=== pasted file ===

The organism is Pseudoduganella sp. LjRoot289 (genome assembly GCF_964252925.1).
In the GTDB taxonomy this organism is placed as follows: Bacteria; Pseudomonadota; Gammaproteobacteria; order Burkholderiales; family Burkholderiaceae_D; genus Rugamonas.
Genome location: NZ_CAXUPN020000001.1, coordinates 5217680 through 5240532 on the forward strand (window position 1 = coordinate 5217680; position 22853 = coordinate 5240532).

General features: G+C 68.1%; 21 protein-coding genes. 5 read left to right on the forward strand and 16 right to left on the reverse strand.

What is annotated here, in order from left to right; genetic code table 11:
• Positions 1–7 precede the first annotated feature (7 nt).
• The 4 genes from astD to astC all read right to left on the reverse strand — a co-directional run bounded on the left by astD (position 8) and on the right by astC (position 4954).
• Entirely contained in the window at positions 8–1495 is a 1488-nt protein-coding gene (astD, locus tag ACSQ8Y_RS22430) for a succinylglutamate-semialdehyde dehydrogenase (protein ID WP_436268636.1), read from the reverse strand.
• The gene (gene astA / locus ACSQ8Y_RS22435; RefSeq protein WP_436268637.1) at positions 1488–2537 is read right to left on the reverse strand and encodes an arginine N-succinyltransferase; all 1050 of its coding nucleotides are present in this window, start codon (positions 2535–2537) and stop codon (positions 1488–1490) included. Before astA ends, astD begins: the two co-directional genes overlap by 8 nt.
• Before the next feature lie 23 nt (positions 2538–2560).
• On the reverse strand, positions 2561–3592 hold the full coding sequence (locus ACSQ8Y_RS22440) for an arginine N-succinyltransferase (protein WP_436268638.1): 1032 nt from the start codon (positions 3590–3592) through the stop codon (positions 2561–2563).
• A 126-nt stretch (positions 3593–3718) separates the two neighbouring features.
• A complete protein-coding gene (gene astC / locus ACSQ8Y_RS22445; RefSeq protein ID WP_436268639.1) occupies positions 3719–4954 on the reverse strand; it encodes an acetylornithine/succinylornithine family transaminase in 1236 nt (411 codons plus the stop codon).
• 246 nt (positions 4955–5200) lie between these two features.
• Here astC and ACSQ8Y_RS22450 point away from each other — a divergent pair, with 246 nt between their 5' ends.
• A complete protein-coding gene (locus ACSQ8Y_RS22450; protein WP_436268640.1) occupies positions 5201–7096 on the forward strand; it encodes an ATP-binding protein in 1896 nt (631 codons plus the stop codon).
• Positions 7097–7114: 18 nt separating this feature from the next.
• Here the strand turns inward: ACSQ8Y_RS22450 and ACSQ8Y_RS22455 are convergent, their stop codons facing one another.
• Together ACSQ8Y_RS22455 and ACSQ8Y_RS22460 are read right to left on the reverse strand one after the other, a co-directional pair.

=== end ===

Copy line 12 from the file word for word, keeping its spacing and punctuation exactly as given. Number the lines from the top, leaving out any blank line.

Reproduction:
• A 126-nt stretch (positions 3593–3718) separates the two neighbouring features.